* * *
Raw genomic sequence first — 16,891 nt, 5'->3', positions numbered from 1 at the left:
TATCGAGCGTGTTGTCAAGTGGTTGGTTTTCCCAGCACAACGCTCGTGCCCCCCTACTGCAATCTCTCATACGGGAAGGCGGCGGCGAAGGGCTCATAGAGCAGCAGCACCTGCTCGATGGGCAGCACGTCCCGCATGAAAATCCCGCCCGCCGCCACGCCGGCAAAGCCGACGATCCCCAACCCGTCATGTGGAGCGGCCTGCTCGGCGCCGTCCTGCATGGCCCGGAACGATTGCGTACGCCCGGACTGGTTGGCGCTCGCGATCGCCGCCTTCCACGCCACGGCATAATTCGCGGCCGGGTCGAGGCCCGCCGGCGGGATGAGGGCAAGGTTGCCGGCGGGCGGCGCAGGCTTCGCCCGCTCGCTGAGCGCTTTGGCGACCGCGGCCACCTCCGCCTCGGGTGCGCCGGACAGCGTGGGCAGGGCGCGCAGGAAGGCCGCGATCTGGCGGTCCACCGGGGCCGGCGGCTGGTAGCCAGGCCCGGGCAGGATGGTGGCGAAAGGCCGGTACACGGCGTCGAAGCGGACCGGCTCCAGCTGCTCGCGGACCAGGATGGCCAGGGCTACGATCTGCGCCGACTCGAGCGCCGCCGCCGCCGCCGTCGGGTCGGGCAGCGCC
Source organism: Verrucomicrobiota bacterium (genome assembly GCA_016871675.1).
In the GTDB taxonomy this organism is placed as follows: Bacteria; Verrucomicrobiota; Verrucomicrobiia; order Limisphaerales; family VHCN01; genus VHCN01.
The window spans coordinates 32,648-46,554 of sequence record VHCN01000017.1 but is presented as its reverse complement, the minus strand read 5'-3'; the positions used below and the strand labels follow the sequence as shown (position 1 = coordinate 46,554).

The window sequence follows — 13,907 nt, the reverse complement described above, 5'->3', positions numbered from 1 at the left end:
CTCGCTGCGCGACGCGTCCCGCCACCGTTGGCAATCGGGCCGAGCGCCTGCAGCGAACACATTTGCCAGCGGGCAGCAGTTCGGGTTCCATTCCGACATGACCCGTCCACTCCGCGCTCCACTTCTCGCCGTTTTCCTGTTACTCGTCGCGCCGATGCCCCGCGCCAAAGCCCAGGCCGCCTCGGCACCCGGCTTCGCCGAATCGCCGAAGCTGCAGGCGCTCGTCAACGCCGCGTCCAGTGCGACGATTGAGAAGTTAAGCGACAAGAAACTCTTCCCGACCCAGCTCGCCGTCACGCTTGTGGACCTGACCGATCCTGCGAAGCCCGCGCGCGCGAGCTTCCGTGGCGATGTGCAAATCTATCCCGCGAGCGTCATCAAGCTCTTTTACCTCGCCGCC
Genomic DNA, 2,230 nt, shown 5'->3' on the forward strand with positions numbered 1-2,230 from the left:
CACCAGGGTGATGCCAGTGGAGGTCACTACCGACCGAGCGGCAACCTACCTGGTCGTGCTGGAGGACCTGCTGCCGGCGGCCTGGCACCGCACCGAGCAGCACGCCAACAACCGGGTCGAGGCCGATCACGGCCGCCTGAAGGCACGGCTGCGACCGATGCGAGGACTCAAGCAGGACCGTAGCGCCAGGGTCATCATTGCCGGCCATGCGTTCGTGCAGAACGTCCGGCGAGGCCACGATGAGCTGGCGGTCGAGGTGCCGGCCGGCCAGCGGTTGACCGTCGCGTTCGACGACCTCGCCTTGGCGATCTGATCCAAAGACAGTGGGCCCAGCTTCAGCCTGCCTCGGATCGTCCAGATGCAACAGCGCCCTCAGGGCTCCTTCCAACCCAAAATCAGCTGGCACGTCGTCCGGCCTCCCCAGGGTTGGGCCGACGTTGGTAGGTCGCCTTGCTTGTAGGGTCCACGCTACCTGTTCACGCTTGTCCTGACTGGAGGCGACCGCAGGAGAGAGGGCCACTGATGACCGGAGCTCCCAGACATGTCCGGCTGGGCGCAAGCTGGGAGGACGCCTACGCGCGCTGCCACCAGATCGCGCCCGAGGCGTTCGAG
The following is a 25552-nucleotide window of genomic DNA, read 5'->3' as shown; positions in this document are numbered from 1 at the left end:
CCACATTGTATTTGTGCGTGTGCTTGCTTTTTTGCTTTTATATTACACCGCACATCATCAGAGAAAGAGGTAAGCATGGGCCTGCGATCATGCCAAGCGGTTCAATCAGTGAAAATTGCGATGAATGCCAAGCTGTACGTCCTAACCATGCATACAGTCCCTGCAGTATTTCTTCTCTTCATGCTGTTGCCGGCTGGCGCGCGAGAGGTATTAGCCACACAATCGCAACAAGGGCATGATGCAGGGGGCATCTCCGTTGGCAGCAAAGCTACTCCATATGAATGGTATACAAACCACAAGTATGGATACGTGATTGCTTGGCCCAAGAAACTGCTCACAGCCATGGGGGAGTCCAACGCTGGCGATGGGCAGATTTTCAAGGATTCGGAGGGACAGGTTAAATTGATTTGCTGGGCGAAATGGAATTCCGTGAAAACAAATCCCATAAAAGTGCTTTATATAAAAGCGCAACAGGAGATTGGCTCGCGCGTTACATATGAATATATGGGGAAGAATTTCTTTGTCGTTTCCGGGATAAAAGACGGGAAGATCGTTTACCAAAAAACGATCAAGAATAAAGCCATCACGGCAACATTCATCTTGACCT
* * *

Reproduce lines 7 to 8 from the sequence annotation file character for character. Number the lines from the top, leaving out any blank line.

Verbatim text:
CTCGCTGCGCGACGCGTCCCGCCACCGTTGGCAATCGGGCCGAGCGCCTGCAGCGAACACATTTGCCAGCGGGCAGCAGTTCGGGTTCCATTCCGACATGACCCGTCCACTCCGCGCTCCACTTCTCGCCGTTTTCCTGTTACTCGTCGCGCCGATGCCCCGCGCCAAAGCCCAGGCCGCCTCGGCACCCGGCTTCGCCGAATCGCCGAAGCTGCAGGCGCTCGTCAACGCCGCGTCCAGTGCGACGATTGAGAAGTTAAGCGACAAGAAACTCTTCCCGACCCAGCTCGCCGTCACGCTTGTGGACCTGACCGATCCTGCGAAGCCCGCGCGCGCGAGCTTCCGTGGCGATGTGCAAATCTATCCCGCGAGCGTCATCAAGCTCTTTTACCTCGCCGCC
Genomic DNA, 2,230 nt, shown 5'->3' on the forward strand with positions numbered 1-2,230 from the left: